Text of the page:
Yosemite May Be The Nation’s Crown Jewel of National Parks, But If You Look In Its Shadow You’ll Find a Mammoth Gem
Photographs & Story by ©Todd Bigelow/Contact Press Images.
Images registered with US Copyright Office. For licensing, please contact info [at] ToddBigelowPhotography [dot] com
It’s tough growing up in the shadow of a legend. To millions of Americans, Yosemite is a household name that evokes visions of grand granite outcroppings, beautiful waterfalls and Aspens aglow in the fall amid endless hiking trails. Then there’s Mammoth Lakes, Yosemite’s next door neighbor, which hardly holds the same national name recognition despite sharing the attributes along with the same wilderness where John Muir and Ansel Adams once roamed.
To get to Yosemite, many drive right by the single exit for Mammoth Lakes, CA en route to the eastern gate to the national park. Although Mammoth is quite literally next door to Yosemite, it is on the eastern side of the Sierras, not the western side where Yosemite’s iconic Valley, Half Dome and El Capitan are located. Some even joke that Mammoth is on the proverbial wrong side of the tracks, but the beauty of the Sierras is that it extends far beyond any manmade entry gates into the wilderness. If you’re looking to enjoy the meandering trails leading to alpine lakes and waterfalls without the hordes flocking to Yosemite, try taking SR 203 into Mammoth.
Mammoth was incorporated in 1984, 94 years after Yosemite. Its majestic mountain and pristine beauty began drawing visitors nearly a half-century before incorporation, though, after Dave McCoy, a bit of a hell raiser from the Los Angeles area considered the founder of Mammoth Mountain, rigged a rope to his car in 1937 and charged skiers 50 cents to be towed up the snowy slopes. McCoy, who died in 2020 at the age of 104 after living nearly his entire life in the Sierras, saw the potential to develop the mountain into a destination to challenge Yosemite’s grandeur. He succeeded beyond expectations.
At its core, Mammoth is a quiet blue collar town far less interested in fame and far more interested in enjoying the mountains to the fullest extent possible. It’s a place where a blizzard is an opportunity, not a storm, and summer thunderstorms are to be embraced for their replenishing power and for the chance to take in jaw-dropping sunsets. Truth is, Mammoth locals know the region’s supreme beauty will draw visitors necessary for financial stability, especially Californians who are privy to the town’s offerings, but they clearly want to avoid the national notoriety that leads to massive crowds. Yosemite can have the spotlight, many locals have privately remarked, because Mammoth is fine offering first rate mountain experiences quietly in its shadow.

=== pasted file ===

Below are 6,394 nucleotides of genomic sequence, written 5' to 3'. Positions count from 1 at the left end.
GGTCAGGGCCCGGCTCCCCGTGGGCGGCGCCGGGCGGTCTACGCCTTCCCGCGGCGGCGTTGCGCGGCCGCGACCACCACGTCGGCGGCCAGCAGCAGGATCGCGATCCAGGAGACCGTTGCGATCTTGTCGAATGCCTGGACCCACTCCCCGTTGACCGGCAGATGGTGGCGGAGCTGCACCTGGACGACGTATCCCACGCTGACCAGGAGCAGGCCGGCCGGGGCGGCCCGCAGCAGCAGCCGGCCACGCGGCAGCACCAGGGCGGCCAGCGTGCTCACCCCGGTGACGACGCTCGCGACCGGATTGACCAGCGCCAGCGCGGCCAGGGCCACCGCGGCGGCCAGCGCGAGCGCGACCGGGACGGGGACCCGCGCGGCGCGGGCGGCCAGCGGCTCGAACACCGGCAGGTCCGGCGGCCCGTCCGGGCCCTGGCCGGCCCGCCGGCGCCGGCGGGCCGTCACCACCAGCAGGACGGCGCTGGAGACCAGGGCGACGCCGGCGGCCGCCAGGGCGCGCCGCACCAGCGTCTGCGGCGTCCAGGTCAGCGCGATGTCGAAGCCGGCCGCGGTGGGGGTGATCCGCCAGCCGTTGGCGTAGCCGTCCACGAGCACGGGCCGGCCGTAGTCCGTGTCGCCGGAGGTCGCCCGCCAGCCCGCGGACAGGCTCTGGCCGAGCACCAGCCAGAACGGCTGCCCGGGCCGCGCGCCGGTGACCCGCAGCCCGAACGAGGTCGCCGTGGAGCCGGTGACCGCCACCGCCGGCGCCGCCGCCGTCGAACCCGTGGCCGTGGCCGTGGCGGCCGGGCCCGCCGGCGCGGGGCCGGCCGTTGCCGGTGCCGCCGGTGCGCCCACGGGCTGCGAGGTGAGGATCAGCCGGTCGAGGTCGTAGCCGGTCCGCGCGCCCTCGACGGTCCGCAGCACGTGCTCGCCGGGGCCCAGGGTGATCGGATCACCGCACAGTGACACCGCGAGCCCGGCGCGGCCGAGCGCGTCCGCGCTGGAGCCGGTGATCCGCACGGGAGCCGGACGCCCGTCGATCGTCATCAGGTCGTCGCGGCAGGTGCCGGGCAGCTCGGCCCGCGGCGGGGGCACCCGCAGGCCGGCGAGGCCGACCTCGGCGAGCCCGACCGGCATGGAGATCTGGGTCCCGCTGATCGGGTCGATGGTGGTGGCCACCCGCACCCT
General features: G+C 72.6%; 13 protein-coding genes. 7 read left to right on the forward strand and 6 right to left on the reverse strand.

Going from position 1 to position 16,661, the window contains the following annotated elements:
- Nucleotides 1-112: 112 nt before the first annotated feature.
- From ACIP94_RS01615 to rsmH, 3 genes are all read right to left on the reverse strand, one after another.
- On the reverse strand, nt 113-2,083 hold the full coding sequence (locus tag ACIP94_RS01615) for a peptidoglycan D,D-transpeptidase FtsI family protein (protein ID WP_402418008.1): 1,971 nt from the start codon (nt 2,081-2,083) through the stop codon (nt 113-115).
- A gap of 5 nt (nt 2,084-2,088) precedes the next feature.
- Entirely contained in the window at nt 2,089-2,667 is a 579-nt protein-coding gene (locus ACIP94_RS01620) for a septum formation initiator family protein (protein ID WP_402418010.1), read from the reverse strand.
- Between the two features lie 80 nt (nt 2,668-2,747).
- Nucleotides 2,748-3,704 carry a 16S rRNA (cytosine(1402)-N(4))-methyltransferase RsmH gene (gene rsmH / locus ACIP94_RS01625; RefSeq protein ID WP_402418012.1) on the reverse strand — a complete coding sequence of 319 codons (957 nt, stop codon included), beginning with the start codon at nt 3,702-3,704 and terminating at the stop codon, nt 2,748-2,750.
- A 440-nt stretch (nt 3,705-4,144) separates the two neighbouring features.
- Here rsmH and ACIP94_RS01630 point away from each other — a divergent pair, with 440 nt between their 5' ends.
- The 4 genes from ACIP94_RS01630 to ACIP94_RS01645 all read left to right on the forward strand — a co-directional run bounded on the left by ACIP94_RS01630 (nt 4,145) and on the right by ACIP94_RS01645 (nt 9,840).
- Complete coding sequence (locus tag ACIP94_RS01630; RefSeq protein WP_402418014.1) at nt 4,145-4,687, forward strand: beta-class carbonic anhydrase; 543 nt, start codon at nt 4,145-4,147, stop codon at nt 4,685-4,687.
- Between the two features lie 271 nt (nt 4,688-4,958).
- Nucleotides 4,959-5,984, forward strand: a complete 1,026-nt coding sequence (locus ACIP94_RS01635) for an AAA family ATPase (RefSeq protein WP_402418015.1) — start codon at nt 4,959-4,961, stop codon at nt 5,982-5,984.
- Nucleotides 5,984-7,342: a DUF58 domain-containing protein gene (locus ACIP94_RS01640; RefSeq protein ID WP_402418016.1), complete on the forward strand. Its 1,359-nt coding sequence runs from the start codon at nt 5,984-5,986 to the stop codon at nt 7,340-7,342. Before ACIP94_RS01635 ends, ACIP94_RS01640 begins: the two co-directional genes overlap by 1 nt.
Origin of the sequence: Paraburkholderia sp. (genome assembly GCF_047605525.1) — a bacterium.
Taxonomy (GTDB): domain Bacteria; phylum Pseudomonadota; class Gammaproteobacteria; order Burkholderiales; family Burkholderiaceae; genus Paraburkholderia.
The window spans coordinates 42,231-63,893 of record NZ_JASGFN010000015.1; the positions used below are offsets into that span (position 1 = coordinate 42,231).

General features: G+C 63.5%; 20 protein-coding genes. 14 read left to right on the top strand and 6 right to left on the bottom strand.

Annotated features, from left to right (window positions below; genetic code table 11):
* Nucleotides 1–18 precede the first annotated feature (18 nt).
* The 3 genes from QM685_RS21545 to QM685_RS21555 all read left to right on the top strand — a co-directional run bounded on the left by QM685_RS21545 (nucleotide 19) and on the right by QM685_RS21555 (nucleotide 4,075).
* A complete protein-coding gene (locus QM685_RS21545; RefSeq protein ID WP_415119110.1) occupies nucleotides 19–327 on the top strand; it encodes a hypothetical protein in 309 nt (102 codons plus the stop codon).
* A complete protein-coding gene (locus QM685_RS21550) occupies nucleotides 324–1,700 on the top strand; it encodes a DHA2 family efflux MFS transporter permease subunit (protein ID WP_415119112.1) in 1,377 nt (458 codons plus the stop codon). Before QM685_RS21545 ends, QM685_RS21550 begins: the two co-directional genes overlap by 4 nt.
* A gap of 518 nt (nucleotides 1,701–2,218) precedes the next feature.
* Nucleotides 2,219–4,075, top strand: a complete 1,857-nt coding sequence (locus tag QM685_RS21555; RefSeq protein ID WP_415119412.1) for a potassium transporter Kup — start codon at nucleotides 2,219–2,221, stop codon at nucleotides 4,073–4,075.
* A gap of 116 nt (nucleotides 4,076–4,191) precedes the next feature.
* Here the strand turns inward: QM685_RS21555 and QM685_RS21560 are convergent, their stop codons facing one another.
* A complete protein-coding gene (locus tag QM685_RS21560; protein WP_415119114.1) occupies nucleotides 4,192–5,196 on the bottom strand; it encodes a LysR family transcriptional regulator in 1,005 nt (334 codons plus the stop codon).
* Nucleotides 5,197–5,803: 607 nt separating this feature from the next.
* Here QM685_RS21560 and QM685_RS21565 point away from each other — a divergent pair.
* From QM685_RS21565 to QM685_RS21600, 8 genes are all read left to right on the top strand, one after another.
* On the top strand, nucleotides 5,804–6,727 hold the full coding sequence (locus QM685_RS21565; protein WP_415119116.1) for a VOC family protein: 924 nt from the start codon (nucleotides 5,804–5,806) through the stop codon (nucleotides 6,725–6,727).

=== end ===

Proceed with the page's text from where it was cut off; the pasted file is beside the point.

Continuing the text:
It’s hardly uncommon to see hikers with tripods strapped to their packs en route to Duck Lake, Ruby Lake, Parker Lake or along Agnew Meadow, Mammoth Creek, Rush Creek, McGee Creek, Rainbow Falls or the Owens River, to name just a few. That’s why so many photographers harking back to Ansel Adams himself have called the Sierra Nevada mountains home. One never really sees the Aspens lit up in their fiery glow during fall, or the pristine lakes with native trout tickling the surface, the same way no matter how many times they’ve hiked by them. The light is different, a storm’s moving through, the wildflowers are blooming or the reflection in the still water is like a mirror. It can’t get old because it’s always new.
The bonus of Mammoth’s location is the ability to actually visit Yosemite for a couple hours while avoiding the crush of tourists in Yosemite Valley. It’s a easy 40 minute drive up Tioga Pass that offers an amazing view of nearby Mono Lake and, if driven in late September through mid October, a landscape of fall colors that defy words, before one enters through the eastern gate of Mammoth’s famous neighbor. Rest assured the eastern, upper elevation of Yosemite is gorgeous with meandering trails and granite monoliths, so if your heart is set on Yosemite, you can be in Tuolumne Meadows with views of Lembert Dome and hiking galore while staying in Mammoth. It’s that close.
I’ve been fortunate to call Mammoth my second home after forty years of visiting the Eastern Sierras. Below are a few examples of what I’ve come across while navigating the region with camera in hand.
Todd has spent much of his life taking his Subaru up to the Eastern Sierras to hike, fish, kayak, snowboard, photograph and otherwise explore Mammoth Lakes. His love of the Sierras and Mammoth was solidified when he borrowed his parent’s Ford LTD station wagon upon graduation from high school and camped his way for weeks down the Sierras from Lake Tahoe to Bishop. His favorite hike is the one he’s on, but he’s partial to the Duck Lake hike. His work from Mammoth has appeared in National Geographic Traveler, AARP and Sports Illustrated. He’s a contributing photographer to Contact Press Images. All photographs ©Todd Bigelow.